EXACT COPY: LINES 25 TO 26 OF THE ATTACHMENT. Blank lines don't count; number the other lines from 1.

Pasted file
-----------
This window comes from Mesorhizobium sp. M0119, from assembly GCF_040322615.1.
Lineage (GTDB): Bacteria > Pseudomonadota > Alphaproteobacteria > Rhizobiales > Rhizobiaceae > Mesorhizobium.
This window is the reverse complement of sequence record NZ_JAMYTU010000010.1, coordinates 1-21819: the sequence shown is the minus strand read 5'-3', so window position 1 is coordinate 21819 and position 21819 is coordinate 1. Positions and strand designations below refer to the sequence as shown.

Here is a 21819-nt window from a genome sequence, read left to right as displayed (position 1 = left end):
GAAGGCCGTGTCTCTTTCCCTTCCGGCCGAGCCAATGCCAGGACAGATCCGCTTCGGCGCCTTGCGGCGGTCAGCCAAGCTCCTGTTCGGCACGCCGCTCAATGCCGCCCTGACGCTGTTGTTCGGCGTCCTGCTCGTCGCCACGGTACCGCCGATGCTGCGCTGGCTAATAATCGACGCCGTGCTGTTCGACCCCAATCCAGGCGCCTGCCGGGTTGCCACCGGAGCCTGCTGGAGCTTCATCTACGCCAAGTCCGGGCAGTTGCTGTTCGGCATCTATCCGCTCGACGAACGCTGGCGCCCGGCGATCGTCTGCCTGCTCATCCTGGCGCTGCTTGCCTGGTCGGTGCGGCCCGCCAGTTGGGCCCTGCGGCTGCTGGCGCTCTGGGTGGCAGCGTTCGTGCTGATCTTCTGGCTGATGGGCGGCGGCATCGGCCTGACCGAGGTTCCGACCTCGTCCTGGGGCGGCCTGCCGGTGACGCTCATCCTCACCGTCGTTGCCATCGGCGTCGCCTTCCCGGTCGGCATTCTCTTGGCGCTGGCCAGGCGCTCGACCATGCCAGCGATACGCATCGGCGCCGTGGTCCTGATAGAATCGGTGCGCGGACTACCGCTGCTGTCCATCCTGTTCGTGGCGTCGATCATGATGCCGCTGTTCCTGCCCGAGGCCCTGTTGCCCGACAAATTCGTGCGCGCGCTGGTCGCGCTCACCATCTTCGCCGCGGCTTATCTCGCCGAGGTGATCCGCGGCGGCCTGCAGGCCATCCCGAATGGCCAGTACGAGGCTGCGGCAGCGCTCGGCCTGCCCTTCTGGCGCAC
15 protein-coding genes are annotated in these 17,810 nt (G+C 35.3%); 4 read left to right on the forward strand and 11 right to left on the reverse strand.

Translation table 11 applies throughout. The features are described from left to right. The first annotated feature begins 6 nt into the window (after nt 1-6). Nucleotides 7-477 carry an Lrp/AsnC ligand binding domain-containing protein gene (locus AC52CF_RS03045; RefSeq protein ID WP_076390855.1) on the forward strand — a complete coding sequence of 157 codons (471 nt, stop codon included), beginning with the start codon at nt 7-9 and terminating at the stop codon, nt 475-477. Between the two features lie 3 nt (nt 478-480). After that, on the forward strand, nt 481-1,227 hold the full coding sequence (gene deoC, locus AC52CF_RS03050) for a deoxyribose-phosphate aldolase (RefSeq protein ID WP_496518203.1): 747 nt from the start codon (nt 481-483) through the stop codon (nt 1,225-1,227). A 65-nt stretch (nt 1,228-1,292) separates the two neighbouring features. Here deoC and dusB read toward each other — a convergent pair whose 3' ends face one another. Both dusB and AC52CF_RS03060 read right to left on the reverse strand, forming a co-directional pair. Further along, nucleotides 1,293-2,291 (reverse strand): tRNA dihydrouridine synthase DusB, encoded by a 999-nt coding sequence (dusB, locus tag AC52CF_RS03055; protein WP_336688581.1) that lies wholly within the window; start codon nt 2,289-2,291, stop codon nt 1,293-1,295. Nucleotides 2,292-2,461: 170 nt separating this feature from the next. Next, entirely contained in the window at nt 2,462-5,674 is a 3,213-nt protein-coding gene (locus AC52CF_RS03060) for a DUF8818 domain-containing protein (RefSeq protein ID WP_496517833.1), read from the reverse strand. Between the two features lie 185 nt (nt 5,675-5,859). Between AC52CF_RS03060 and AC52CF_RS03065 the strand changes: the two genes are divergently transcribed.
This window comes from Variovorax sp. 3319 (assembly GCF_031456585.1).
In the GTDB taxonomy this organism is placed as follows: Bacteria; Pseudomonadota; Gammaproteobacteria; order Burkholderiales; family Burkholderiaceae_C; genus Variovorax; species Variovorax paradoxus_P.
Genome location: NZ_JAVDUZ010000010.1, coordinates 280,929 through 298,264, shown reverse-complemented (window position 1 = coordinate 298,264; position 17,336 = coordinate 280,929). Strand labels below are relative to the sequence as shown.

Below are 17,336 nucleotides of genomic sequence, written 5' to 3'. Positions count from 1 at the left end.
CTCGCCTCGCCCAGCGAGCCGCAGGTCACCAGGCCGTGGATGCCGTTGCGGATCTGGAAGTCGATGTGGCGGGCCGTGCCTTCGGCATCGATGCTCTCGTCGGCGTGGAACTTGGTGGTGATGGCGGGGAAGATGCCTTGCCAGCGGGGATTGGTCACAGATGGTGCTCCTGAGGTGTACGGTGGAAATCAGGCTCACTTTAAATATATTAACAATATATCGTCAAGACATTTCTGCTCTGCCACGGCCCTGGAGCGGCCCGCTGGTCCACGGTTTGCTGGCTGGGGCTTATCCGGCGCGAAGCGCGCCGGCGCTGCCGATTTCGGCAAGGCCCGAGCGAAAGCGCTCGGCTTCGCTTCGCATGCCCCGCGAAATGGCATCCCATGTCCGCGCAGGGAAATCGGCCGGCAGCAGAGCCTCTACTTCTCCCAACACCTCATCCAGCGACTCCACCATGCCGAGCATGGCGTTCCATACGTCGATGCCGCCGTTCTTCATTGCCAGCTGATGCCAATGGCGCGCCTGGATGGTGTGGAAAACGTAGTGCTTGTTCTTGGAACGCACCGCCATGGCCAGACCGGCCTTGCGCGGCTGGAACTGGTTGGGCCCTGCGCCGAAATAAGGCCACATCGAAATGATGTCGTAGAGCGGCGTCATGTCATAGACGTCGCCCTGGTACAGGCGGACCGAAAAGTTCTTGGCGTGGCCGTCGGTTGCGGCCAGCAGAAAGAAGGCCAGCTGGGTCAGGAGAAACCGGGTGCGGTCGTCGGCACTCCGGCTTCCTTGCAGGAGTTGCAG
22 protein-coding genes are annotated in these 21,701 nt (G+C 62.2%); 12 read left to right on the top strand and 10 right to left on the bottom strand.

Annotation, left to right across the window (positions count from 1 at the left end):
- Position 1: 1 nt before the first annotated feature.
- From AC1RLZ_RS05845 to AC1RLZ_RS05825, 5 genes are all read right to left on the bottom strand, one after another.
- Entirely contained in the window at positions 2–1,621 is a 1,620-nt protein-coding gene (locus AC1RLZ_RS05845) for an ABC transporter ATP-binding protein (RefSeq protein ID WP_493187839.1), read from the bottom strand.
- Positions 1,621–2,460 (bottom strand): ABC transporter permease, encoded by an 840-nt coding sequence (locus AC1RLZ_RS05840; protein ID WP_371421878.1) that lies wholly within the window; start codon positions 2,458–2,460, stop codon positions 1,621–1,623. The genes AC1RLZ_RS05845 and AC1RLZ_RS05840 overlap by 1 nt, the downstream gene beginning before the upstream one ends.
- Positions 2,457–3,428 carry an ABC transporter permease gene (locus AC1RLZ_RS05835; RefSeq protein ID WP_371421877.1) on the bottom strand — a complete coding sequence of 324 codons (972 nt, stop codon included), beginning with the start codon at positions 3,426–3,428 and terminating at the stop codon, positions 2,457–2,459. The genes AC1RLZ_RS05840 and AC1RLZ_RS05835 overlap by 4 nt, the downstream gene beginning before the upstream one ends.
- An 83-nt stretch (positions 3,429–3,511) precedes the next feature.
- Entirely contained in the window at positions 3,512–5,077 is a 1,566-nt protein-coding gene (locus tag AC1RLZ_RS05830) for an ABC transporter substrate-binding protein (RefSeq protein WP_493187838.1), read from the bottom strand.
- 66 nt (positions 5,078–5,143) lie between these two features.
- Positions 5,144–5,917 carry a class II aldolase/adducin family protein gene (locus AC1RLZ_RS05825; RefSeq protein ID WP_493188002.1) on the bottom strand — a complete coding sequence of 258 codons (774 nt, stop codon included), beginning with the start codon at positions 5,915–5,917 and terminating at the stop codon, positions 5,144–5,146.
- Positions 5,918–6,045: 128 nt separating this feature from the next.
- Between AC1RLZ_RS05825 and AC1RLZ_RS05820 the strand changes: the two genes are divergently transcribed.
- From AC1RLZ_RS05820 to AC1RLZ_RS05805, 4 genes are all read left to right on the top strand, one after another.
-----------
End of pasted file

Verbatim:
- Between AC1RLZ_RS05825 and AC1RLZ_RS05820 the strand changes: the two genes are divergently transcribed.
- From AC1RLZ_RS05820 to AC1RLZ_RS05805, 4 genes are all read left to right on the top strand, one after another.